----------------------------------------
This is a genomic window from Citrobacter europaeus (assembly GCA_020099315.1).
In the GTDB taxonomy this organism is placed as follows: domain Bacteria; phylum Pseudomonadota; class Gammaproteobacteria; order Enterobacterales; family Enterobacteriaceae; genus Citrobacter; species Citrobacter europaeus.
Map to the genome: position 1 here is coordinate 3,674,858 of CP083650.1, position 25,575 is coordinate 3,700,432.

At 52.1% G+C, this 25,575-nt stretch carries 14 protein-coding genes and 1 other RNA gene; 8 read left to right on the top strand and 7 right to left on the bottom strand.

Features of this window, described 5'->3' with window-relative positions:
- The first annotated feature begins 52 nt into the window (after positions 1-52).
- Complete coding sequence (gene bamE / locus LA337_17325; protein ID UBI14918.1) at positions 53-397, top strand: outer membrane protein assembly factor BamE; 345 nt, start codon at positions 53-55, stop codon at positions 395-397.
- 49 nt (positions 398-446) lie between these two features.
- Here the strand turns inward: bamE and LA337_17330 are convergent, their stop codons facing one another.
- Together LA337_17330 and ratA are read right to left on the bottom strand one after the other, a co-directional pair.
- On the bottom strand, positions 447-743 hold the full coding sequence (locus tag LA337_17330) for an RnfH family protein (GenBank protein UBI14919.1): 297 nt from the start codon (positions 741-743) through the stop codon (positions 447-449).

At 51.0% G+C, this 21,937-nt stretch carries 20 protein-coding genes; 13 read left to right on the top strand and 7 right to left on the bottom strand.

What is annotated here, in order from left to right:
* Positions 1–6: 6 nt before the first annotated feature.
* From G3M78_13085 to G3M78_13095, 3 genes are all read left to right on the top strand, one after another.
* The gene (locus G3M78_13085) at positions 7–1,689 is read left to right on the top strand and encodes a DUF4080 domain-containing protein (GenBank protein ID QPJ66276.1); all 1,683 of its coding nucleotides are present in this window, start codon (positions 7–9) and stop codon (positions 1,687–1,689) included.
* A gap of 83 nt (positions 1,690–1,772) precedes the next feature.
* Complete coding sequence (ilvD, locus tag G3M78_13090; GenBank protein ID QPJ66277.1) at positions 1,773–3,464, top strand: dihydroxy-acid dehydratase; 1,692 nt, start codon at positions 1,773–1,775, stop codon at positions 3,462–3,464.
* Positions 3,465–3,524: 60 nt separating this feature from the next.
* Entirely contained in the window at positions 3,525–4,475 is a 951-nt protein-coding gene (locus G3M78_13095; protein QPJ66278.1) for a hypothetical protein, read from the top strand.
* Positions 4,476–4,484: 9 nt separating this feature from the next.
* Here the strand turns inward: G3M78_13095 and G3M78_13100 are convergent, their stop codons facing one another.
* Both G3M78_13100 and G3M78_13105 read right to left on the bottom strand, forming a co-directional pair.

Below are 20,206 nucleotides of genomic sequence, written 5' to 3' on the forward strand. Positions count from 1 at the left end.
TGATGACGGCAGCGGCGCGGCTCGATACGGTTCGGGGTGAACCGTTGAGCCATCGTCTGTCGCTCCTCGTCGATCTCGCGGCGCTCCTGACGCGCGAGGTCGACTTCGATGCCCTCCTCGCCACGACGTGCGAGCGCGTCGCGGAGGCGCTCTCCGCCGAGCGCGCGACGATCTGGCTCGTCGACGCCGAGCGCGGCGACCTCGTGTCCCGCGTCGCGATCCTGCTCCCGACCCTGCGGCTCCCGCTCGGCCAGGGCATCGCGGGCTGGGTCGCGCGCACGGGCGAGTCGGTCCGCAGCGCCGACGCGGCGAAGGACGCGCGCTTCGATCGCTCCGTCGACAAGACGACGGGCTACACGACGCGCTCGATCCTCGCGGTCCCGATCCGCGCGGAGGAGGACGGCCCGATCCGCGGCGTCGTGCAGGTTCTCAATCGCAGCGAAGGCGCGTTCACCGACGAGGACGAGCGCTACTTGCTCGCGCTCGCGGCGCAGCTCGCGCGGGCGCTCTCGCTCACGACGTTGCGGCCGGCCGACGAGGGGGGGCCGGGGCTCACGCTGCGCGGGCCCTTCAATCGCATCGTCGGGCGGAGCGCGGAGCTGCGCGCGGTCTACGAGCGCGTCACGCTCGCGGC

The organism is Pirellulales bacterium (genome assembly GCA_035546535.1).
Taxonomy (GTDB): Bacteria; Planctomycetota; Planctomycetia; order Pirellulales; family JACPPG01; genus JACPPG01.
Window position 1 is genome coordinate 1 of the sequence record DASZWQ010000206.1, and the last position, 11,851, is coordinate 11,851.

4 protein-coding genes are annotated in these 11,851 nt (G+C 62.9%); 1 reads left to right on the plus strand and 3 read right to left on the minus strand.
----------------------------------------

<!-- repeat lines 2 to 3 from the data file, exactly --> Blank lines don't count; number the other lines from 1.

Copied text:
In the GTDB taxonomy this organism is placed as follows: domain Bacteria; phylum Pseudomonadota; class Gammaproteobacteria; order Enterobacterales; family Enterobacteriaceae; genus Citrobacter; species Citrobacter europaeus.
Map to the genome: position 1 here is coordinate 3,674,858 of CP083650.1, position 25,575 is coordinate 3,700,432.